And so that first part of that, the first three panels are a triptych that are now installed on the exterior of the Winona History Center.
And we're a co-creation and co-collaboration with Project Fine which is an organization that provides all kinds of great support and leadership opportunities for refugees and immigrants.
We kicked that event off at September's Welcome Week in 2021 and had hundreds of community members come and join us and paint.
Humans are actually, we're wired for connection which is hard to remember in this world and time where we are really disconnected in a lot of ways, but humans are born for connection.
And so when you extend an invitation, more often than not, people are pretty delighted.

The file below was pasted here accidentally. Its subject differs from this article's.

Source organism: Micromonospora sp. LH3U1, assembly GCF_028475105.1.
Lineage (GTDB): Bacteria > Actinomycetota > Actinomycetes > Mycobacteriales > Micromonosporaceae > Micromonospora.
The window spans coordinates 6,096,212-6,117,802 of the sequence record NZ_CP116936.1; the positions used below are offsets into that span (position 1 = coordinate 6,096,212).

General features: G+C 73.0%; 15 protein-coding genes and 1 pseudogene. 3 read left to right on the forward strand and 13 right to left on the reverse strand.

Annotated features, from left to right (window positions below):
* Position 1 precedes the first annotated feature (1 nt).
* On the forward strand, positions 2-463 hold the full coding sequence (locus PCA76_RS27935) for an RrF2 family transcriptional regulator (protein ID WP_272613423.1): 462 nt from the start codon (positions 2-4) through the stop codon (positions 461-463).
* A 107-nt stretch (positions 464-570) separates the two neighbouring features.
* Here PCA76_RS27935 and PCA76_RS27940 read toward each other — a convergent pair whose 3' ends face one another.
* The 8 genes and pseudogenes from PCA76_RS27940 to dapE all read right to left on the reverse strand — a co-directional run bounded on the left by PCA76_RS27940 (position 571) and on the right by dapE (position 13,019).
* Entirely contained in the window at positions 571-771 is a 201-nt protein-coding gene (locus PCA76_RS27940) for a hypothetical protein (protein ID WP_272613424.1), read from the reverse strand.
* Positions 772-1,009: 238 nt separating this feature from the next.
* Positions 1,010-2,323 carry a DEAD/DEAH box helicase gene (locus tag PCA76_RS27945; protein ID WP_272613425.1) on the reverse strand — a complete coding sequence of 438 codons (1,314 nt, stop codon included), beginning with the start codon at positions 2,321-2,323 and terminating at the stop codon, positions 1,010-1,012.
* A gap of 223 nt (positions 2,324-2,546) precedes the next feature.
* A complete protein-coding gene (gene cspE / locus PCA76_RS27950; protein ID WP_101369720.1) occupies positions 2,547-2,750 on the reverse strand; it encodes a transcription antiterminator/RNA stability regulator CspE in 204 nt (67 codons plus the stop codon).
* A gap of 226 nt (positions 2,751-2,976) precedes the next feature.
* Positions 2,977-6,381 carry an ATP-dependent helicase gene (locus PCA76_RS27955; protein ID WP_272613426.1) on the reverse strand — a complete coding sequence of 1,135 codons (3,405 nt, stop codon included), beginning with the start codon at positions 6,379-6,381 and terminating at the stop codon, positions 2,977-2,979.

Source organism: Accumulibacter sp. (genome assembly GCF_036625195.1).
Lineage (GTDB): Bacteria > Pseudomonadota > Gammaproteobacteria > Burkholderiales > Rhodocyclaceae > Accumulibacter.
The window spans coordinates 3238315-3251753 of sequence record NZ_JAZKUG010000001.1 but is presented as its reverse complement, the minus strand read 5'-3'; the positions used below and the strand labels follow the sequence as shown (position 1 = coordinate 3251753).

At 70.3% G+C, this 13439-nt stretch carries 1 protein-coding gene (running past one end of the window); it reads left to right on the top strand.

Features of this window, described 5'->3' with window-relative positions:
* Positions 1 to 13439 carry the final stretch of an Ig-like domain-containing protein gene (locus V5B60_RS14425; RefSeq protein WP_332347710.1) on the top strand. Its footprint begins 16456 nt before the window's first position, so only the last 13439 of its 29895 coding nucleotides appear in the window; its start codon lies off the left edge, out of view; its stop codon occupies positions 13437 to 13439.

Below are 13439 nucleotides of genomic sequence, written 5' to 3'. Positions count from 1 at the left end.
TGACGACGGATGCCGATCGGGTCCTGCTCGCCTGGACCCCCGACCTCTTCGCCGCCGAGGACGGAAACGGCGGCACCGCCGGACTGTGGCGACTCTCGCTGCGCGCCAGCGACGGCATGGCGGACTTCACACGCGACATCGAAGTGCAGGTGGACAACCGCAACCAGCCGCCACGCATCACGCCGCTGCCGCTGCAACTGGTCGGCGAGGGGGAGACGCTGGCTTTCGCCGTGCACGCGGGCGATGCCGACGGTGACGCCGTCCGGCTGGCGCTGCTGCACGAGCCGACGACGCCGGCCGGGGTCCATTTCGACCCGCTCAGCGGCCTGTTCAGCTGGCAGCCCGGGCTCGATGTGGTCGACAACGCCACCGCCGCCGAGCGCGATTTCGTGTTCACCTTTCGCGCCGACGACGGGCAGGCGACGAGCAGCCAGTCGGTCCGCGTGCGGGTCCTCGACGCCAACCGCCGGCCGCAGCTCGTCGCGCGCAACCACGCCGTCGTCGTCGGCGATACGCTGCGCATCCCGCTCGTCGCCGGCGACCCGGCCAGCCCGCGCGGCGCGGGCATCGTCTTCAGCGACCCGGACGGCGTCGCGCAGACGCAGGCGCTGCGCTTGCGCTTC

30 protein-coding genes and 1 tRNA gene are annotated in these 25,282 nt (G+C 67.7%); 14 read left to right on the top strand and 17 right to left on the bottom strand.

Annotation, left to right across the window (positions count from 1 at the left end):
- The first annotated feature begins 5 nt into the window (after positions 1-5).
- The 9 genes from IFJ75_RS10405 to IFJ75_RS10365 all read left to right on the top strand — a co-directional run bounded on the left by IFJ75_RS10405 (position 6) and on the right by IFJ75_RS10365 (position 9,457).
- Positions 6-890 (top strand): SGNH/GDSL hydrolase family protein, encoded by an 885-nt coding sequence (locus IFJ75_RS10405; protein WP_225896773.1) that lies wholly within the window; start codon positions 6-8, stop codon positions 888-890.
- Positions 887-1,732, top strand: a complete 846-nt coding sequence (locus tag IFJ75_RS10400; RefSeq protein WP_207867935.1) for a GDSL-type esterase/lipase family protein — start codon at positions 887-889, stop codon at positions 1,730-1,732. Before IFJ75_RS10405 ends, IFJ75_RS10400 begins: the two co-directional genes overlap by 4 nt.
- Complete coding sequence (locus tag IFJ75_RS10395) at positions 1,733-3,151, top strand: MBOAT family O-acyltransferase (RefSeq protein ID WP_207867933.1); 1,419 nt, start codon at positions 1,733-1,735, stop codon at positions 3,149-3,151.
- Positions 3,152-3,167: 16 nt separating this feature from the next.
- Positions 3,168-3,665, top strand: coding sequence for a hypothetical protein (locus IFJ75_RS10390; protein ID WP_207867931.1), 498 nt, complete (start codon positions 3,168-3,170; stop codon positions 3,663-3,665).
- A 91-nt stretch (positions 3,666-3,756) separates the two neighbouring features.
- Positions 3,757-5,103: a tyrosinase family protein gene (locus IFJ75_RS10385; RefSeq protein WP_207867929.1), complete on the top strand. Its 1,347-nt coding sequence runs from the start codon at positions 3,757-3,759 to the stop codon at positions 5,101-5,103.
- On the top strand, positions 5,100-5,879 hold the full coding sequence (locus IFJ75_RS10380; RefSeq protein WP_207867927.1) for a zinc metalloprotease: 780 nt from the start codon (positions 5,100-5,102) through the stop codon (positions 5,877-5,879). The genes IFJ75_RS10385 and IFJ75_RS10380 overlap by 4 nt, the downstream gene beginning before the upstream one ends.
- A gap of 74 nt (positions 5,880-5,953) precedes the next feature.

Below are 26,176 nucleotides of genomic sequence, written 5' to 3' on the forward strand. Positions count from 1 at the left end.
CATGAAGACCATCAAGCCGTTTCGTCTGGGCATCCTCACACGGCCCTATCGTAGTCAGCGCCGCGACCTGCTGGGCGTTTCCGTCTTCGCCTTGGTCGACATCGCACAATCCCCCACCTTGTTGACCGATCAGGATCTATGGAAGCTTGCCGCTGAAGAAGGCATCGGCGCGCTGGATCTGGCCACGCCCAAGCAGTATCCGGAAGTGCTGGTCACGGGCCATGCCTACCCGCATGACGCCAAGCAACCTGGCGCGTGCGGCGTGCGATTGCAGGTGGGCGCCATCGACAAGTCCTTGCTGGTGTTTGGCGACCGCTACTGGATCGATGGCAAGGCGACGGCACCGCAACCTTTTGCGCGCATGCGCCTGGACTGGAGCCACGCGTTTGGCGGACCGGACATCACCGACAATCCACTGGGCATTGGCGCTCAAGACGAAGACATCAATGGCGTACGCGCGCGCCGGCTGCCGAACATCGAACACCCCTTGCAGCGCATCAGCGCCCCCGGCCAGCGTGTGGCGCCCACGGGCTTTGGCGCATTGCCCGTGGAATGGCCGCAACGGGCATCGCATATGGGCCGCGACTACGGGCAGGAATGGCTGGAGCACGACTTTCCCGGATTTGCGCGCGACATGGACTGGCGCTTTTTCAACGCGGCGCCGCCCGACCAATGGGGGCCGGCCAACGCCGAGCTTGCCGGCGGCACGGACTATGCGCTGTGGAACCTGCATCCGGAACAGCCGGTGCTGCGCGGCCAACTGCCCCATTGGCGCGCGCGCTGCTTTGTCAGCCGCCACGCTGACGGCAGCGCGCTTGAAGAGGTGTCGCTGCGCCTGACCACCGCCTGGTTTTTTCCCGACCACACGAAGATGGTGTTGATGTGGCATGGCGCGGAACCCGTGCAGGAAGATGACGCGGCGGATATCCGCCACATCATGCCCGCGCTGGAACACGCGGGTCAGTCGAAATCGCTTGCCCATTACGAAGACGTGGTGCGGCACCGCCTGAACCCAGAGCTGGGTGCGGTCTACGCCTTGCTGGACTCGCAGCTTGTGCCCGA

And that's been my experience over and over again.
I did a recent project, co-creation, co-collaboration with Hiawatha Valley Mental Health Center here in Winona.
Just really kind of pulling out from them who is Hiawatha Valley Mental Health Center?
What does it mean to serve the community?
How do you do that?
What represents you?
And we came up with this beautiful design and I was basically in residence for a week and a half drawing it and then beginning to fill in and the team members were invited to help paint.
They're like a little whisper at the door.
And I'd see there's two or three team members.
"Oh no, we're just, we're just looking, we're just, yeah we're not artists, we're just looking to see."
And I said, "You're welcome to come, come" They don't have to be an artist.
I can just, you could paint a polka dot on this petal.
You could do whatever you want.
And by the end of the week I had 20 people plus painting and like, and being surprised at their own creativity and looking back and saying, "I didn't know I could, I kinda like this."
Yeah, that's art.
You don't have to know what you're doing.